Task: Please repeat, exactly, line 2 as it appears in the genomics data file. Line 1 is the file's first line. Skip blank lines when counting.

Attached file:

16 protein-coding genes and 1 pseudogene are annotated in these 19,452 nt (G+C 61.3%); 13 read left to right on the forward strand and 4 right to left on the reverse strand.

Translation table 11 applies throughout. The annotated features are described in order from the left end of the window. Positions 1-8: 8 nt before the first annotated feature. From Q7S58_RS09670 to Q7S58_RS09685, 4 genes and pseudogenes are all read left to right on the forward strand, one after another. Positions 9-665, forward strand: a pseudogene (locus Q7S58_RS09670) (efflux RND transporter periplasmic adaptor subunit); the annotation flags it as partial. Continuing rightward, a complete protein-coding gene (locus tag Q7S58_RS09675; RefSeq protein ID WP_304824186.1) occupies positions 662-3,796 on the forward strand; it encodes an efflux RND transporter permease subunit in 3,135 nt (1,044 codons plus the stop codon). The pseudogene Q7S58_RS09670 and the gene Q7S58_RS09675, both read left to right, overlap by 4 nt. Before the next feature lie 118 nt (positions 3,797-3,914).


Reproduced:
Translation table 11 applies throughout. The annotated features are described in order from the left end of the window. Positions 1-8: 8 nt before the first annotated feature. From Q7S58_RS09670 to Q7S58_RS09685, 4 genes and pseudogenes are all read left to right on the forward strand, one after another. Positions 9-665, forward strand: a pseudogene (locus Q7S58_RS09670) (efflux RND transporter periplasmic adaptor subunit); the annotation flags it as partial. Continuing rightward, a complete protein-coding gene (locus tag Q7S58_RS09675; RefSeq protein ID WP_304824186.1) occupies positions 662-3,796 on the forward strand; it encodes an efflux RND transporter permease subunit in 3,135 nt (1,044 codons plus the stop codon). The pseudogene Q7S58_RS09670 and the gene Q7S58_RS09675, both read left to right, overlap by 4 nt. Before the next feature lie 118 nt (positions 3,797-3,914).